A written settlement had not been reached by Thompson and the district, he said in court papers when he filed his lawsuit in Vermont Superior Court in Woodstock on May 11.

Thompson said in the lawsuit that he also had filed a request with the district for access to his personnel file and other documents.

Thompson said Stanley, the interim superintendent, notified him in an email on May 4 that the Journal Opinion also had filed a public records request.

Stanley indicated she planned to release the documents by May 11 and that he “would need to seek a court order to prevent the production,” the lawsuit said. Stanley said she intended to provide the investigative reports too, the lawsuit said.

Stanley declined comment last week on several questions, including whether she informed Thompson about the newspaper’s public records request.

Vermont law and courts have maintained the identity of the person seeking records or the reason for seeking the documents have no relevance.

Thompson initially listed the Journal Opinion as a defendant in the lawsuit filed in Woodstock, but the newspaper was never served a copy at the time, according to its publisher, Connie Sanville.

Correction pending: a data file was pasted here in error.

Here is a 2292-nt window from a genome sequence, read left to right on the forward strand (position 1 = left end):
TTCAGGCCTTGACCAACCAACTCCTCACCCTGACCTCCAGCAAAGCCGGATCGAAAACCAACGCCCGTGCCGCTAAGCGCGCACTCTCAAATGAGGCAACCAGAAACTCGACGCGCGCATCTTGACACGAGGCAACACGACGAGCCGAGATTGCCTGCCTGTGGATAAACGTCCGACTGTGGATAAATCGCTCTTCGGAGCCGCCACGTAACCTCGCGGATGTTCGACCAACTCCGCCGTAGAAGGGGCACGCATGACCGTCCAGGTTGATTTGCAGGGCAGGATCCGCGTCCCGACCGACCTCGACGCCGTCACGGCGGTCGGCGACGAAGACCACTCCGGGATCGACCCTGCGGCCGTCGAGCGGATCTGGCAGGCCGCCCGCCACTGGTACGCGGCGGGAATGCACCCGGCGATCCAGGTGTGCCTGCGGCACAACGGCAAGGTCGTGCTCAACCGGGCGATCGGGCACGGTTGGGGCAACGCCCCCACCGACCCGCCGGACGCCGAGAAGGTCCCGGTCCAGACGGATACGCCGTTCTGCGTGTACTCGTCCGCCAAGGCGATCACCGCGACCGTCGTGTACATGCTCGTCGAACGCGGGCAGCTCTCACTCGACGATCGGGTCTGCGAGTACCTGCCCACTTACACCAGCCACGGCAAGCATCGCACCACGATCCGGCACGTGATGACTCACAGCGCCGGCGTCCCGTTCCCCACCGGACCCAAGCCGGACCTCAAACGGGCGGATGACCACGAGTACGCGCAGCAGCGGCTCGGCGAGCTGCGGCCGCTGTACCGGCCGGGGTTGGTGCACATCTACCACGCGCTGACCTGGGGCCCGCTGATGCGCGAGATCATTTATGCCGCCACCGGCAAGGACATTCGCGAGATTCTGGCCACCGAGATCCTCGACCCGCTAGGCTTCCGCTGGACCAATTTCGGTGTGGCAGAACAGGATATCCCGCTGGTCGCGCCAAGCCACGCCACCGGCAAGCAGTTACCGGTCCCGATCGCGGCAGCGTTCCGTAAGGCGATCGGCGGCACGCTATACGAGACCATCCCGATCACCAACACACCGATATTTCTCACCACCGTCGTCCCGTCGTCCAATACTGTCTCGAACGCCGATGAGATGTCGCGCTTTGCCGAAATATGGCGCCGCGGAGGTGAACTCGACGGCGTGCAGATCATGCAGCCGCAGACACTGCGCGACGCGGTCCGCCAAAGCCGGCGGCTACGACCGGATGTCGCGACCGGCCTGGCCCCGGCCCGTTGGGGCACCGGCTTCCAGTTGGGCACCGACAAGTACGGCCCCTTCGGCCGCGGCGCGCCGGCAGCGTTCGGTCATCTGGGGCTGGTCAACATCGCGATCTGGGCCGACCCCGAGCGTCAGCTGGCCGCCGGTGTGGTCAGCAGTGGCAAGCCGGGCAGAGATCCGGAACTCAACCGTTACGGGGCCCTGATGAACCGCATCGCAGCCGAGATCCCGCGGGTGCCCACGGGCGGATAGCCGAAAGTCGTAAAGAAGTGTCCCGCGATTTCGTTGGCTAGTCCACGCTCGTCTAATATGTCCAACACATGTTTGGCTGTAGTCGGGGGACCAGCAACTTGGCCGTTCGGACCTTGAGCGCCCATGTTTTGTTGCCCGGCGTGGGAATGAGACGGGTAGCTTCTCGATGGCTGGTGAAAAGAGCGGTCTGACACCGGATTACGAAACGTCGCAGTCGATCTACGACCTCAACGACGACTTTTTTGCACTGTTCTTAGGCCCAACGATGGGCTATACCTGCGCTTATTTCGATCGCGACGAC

The Bradford-based newspaper later learned about the lawsuit and eventually got some information about the lawsuit by going to the courthouse in Windsor County. Those court records appear to show Thompson’s lawyer, Anderson, tried to have the legal papers served on a Burlington law firm that represented the newspaper many years ago.

The law firm has no current relationship with the newspaper, Sanville said.

Thompson’s lawsuit maintained he thought he would suffer irreparable harm if the records were released, and in the lawsuit asked that OESU and its employees be enjoined from releasing documents.

Judge Robert Gerety Jr., after hearing from only one side, did grant the temporary restraining order against the school district and employees.

The ruling came without arguments from the Journal Opinion, but the judge found, “The court is not persuaded that there is a substantial likelihood of success on the merits of the Plaintiff’s claim against Cohasa Publishing Inc.”

A version of this story first appeared in the Journal Opinion. Mike Donoghue can be reached at vermontnewsfirst@gmail.com.